WASHINGTON, September 29, 2006 (RFE/RL) -- Ali Akbar Javanfekr, the presidential press adviser, said in a recent interview that government agencies are setting up websites because of shortcomings with traditional news outlets, "Farhang-i Ashti" reported on August 26. "The existing mass media organs, particularly the current newspapers, are not able to meet [state agencies'] needs and demands for the dissemination of news and information to the public," he said.
This suggests a grudging foray into governmental transparency, but the administration of President Mahmud Ahmadinejad is not about to let the Internet become an open forum, and it got involved filtering the Internet in late 2005. Forty-eight legislators wrote to Islamic Culture and Guidance Minister Mohammad Hussein Safar-Harandi in mid-December to complain about the increased blocking of websites, and 12 legislators wrote to Ahmadinejad to request the removal of filters on "permitted" websites. At the end of the month, legislators called on Communication and Information Technology Minister Mohammad Suleimani to explain the legal grounds for blocking access to some sites.
The government's closure of websites in Iran and its blocking access to websites outside the country reveal how much it seeks to control public perceptions.
Ramazanali Sadeqzadeh, a legislator from the northern city of Rasht, explained that a small committee in the Supreme Cultural Revolution Council monitors the filtering of websites, "Etemad-i Melli" reported on January 26. The committee consists of personnel from the Intelligence and Security Ministry, the Islamic Culture and Guidance Ministry, and Islamic Republic of Iran Broadcasting, and its decision to filter a site is relayed to the Communication and Information Technology Ministry.
Ahmadinejad's fundamentalist administration did not initiate efforts to filter the Internet, which in fact got under way during the presidency of Mohammad Khatami (1997-2005). At that time, however, control of Internet activities was initially connected with the state's effort to reverse losses in revenues, and only later was it related to control of information and expression.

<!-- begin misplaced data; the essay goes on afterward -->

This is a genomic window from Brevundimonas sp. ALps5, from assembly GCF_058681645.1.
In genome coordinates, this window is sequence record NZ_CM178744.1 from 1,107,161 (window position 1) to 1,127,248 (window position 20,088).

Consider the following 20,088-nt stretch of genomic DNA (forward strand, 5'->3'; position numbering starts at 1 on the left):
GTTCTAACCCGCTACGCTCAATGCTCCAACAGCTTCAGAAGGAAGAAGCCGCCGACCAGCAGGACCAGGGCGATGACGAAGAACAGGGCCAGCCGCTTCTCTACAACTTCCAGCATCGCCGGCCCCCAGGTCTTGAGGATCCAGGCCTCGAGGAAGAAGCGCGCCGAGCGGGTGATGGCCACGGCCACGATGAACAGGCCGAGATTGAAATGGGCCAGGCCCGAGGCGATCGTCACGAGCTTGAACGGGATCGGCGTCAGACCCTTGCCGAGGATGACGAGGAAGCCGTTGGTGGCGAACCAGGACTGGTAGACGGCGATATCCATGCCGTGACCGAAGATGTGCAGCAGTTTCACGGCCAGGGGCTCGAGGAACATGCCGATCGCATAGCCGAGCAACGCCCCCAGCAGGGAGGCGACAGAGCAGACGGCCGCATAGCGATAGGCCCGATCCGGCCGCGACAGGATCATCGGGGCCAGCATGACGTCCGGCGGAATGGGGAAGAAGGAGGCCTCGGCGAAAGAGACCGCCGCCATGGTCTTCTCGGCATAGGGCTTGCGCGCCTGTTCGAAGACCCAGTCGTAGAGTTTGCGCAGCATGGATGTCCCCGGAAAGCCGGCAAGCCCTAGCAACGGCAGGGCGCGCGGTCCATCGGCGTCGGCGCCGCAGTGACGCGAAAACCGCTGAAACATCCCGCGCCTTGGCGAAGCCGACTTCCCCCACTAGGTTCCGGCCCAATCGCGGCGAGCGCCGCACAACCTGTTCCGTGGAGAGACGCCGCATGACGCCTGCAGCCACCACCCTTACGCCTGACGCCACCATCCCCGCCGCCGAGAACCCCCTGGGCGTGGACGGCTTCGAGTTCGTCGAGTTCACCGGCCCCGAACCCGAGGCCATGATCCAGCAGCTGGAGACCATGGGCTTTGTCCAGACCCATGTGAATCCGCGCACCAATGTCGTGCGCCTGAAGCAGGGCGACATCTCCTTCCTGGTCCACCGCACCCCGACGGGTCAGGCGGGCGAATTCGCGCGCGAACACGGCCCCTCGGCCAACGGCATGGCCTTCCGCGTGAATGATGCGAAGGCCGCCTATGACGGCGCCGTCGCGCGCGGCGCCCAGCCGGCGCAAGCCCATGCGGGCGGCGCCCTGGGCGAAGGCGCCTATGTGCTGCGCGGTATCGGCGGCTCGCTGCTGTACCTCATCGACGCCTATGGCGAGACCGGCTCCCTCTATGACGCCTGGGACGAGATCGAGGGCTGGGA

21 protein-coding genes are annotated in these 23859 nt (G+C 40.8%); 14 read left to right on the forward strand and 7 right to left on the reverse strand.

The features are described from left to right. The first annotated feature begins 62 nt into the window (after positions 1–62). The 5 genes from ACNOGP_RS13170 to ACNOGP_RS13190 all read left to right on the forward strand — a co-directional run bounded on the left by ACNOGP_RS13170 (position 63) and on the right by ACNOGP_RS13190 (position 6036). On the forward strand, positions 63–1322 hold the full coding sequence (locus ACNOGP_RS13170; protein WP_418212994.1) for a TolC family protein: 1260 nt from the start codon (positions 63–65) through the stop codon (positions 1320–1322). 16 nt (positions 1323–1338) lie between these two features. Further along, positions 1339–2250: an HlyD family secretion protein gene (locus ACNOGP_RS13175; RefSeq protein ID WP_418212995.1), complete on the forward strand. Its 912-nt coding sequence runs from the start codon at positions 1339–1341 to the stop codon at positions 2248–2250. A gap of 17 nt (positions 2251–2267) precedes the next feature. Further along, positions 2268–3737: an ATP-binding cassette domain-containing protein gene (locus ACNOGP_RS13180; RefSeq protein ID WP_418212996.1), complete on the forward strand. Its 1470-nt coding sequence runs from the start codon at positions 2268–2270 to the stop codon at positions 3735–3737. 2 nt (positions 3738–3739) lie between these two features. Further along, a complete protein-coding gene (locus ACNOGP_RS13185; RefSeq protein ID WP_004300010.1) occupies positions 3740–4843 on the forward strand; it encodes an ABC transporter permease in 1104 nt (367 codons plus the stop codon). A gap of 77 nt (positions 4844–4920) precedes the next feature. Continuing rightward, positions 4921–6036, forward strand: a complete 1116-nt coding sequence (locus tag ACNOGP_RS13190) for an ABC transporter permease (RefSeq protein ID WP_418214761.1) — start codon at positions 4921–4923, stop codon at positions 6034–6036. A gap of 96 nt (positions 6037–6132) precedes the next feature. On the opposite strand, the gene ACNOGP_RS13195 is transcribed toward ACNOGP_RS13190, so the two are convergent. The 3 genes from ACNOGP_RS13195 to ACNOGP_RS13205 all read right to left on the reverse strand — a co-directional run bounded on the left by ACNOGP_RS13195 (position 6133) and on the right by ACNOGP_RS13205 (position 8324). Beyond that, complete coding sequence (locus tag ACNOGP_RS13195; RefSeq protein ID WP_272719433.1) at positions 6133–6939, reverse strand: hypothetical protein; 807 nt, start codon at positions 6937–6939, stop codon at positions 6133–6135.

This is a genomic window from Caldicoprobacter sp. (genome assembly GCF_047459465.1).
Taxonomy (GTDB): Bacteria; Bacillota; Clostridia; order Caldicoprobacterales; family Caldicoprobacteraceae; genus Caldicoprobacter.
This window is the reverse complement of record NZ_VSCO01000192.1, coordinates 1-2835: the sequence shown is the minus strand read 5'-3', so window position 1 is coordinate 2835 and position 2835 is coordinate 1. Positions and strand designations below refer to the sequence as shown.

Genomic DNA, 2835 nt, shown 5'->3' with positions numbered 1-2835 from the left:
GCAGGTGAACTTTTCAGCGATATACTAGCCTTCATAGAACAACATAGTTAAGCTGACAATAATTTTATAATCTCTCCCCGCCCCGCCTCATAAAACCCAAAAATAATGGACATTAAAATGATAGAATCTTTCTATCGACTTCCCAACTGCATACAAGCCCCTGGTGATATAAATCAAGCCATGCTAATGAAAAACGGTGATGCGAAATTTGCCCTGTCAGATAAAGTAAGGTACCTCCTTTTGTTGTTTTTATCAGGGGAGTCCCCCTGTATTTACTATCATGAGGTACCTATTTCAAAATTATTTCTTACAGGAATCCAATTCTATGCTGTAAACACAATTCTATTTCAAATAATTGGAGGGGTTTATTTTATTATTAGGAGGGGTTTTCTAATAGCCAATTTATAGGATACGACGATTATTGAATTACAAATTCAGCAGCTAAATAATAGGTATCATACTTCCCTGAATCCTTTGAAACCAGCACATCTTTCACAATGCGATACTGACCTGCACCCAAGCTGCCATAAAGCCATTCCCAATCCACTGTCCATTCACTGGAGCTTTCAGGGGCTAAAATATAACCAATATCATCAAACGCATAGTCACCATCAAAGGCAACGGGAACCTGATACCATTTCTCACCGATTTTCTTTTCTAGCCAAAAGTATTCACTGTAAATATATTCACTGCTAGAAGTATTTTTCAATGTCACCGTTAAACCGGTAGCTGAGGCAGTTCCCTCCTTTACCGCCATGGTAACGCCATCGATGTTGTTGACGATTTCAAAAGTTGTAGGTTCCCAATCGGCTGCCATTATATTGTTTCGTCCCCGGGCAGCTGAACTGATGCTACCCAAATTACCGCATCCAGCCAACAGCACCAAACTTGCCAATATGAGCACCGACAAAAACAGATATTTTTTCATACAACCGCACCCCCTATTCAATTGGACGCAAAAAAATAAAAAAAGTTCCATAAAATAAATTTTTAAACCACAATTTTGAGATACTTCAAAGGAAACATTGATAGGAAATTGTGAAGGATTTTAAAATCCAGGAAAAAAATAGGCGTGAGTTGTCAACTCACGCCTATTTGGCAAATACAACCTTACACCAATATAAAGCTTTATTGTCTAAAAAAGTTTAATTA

Control Or Cash?
In May 2001, many Internet cafes in Tehran were closed on the grounds that they did not have permits. The authorities claimed that the cafes were immoral, but it became apparent that the closures were connected with Iranians' use of the Internet to make low-cost international telephone calls. Some Internet cafes were offering long-distance calls at 350-500 rials ($0.20-0.29 at the official rate at the time; $0.04-0.06 at the unofficial rate) per minute, which meant that the Ministry of Post, Telegraph, and Telephone was losing significant revenues.
In June 2003, the creation of an official filtering committee was announced and, within a month, there were complaints that hosting sites for Persian language weblogs (blogs) were being blocked. Forty deputies said in August 2003 that the post, telegraph, and telephone minister must answer their questions about the filtering of certain websites, which they claimed was being done selectively and is a factional problem.
Communication and Information Technology Minister Mohammad Suleimani (Fars)
The Communication and Information Technology Ministry announced in May 2006 the creation of a central filtering site. According to initial reports, this facility would block access to unauthorized websites, identify Internet users, and keep a record of the sites they visit. The system administrator would have access to this information.
The ministry subsequently denied that the filtering facility could identify users and track their browsing habits, and it stressed that it only wants to block access to pornography. There also were acknowledgements that the previous methodology was imperfect, and a "filtering databank" would be more precise and make fewer mistakes.
Improving Public Access
Ismail Radkani, the director-general for management and technical support at the state Information Technology Company, announced on September 11 that more than 10 million websites are being filtered, the Iranian Communication and Information Technology News Agency website reported. The majority of filtered sites either contain immoral material or are proxy servers used to bypass filtering, Radkani said, adding that the filtering software database is updated automatically on a daily basis.
The Iranian government cannot refute the popularity of the Internet. Therefore, the government is setting up Internet kiosks in Isfahan and other cities. Each kiosk has a monitor and an industrial keyboard, and people use them with a prepaid calling card at a cost of 100 rials (less than $0.02) per minute. Communications and Information Technology Minister Suleimani announced on April 19, furthermore, that a "national" Internet will be established this year, state television reported.
Nevertheless, the government's closure of websites in Iran and its blocking access to websites outside the country reveal how much it seeks to control public perceptions. This could be because the government wants to shape how people attribute responsibility as Iran sinks into isolation because of the nuclear issue, or it could be because the fundamentalist administration wants like-minded candidates to fare well in elections scheduled for December.